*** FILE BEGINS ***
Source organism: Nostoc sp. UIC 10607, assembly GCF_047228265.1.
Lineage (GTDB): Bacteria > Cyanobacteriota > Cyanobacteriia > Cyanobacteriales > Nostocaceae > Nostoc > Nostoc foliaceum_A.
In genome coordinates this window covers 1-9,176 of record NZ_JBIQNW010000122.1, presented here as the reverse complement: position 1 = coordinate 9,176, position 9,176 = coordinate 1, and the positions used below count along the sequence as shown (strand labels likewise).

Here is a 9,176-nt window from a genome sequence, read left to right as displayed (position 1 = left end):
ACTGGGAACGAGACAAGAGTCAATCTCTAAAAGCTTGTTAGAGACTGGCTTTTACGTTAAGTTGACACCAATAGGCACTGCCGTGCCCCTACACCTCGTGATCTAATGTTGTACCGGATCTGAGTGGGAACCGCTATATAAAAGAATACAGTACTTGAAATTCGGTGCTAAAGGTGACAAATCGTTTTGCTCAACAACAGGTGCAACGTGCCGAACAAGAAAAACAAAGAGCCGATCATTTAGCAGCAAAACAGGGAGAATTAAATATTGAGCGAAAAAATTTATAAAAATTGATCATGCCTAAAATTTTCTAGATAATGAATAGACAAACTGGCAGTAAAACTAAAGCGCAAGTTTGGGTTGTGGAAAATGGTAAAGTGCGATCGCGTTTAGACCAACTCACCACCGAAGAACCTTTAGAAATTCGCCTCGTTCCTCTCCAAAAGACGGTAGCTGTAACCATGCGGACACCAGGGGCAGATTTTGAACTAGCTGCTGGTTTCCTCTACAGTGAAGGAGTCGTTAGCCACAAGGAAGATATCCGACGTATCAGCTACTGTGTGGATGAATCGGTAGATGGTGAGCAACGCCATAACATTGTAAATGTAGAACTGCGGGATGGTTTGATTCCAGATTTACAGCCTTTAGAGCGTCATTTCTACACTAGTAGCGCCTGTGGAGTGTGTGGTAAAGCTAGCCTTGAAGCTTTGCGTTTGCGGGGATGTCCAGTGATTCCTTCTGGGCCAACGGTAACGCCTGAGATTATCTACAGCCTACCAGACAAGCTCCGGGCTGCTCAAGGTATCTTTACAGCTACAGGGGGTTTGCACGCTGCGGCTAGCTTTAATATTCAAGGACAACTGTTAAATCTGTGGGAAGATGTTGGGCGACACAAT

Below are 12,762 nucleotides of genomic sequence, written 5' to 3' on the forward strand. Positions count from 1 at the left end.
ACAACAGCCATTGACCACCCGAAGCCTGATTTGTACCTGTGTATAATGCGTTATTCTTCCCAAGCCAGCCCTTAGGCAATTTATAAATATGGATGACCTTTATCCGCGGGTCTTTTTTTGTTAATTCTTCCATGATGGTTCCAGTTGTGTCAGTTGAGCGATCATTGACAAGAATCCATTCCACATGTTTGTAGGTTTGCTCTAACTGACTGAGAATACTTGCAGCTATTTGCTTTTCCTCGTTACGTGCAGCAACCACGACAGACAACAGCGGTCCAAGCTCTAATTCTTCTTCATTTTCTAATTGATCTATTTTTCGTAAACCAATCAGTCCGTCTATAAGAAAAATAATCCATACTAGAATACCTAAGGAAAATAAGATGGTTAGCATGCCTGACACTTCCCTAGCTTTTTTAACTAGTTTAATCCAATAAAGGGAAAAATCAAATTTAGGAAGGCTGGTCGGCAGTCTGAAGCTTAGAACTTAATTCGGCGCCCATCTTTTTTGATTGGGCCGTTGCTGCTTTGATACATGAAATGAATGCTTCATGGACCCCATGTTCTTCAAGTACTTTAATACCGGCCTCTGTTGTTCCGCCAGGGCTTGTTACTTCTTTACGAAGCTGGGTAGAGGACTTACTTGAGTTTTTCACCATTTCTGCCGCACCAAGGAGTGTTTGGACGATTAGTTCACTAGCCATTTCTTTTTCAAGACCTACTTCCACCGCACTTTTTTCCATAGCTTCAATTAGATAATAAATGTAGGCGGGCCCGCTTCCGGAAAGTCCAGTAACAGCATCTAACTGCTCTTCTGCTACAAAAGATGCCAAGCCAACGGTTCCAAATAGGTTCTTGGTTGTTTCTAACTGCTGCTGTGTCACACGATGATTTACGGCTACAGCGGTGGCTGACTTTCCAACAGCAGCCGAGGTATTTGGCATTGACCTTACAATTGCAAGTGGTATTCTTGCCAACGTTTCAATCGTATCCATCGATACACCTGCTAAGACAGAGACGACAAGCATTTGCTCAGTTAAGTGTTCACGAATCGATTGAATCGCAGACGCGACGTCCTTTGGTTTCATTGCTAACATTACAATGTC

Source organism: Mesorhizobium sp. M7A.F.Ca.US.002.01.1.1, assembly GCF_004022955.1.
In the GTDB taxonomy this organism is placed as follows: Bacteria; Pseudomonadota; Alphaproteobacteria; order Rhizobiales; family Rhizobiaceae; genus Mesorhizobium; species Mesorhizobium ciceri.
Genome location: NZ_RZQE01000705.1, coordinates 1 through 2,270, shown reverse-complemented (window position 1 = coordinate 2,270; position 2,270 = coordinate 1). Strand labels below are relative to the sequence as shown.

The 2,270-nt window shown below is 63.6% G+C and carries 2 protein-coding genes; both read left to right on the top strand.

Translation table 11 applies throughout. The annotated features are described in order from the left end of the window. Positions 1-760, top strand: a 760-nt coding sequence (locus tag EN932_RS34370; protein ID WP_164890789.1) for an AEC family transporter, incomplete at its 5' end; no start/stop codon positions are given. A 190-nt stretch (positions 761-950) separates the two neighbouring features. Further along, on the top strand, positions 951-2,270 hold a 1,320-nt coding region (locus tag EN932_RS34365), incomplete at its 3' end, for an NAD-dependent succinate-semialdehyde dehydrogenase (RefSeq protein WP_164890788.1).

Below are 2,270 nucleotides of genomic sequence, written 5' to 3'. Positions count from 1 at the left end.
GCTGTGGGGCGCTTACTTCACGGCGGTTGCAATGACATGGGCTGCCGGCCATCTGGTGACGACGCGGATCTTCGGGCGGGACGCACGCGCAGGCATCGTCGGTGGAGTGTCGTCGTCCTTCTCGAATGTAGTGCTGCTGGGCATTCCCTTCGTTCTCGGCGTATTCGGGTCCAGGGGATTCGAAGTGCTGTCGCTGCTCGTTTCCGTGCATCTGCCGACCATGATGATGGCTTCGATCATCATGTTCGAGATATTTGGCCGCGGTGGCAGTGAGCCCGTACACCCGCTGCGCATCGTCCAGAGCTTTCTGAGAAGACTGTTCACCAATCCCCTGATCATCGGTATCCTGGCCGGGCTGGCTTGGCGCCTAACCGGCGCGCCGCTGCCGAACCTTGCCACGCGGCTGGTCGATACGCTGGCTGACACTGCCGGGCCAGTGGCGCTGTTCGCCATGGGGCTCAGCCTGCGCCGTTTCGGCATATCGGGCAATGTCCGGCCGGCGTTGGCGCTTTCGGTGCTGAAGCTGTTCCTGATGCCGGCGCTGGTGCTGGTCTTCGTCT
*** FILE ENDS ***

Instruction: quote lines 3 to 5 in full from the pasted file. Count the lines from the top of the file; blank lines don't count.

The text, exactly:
In genome coordinates this window covers 1-9,176 of record NZ_JBIQNW010000122.1, presented here as the reverse complement: position 1 = coordinate 9,176, position 9,176 = coordinate 1, and the positions used below count along the sequence as shown (strand labels likewise).

Here is a 9,176-nt window from a genome sequence, read left to right as displayed (position 1 = left end):
ACTGGGAACGAGACAAGAGTCAATCTCTAAAAGCTTGTTAGAGACTGGCTTTTACGTTAAGTTGACACCAATAGGCACTGCCGTGCCCCTACACCTCGTGATCTAATGTTGTACCGGATCTGAGTGGGAACCGCTATATAAAAGAATACAGTACTTGAAATTCGGTGCTAAAGGTGACAAATCGTTTTGCTCAACAACAGGTGCAACGTGCCGAACAAGAAAAACAAAGAGCCGATCATTTAGCAGCAAAACAGGGAGAATTAAATATTGAGCGAAAAAATTTATAAAAATTGATCATGCCTAAAATTTTCTAGATAATGAATAGACAAACTGGCAGTAAAACTAAAGCGCAAGTTTGGGTTGTGGAAAATGGTAAAGTGCGATCGCGTTTAGACCAACTCACCACCGAAGAACCTTTAGAAATTCGCCTCGTTCCTCTCCAAAAGACGGTAGCTGTAACCATGCGGACACCAGGGGCAGATTTTGAACTAGCTGCTGGTTTCCTCTACAGTGAAGGAGTCGTTAGCCACAAGGAAGATATCCGACGTATCAGCTACTGTGTGGATGAATCGGTAGATGGTGAGCAACGCCATAACATTGTAAATGTAGAACTGCGGGATGGTTTGATTCCAGATTTACAGCCTTTAGAGCGTCATTTCTACACTAGTAGCGCCTGTGGAGTGTGTGGTAAAGCTAGCCTTGAAGCTTTGCGTTTGCGGGGATGTCCAGTGATTCCTTCTGGGCCAACGGTAACGCCTGAGATTATCTACAGCCTACCAGACAAGCTCCGGGCTGCTCAAGGTATCTTTACAGCTACAGGGGGTTTGCACGCTGCGGCTAGCTTTAATATTCAAGGACAACTGTTAAATCTGTGGGAAGATGTTGGGCGACACAAT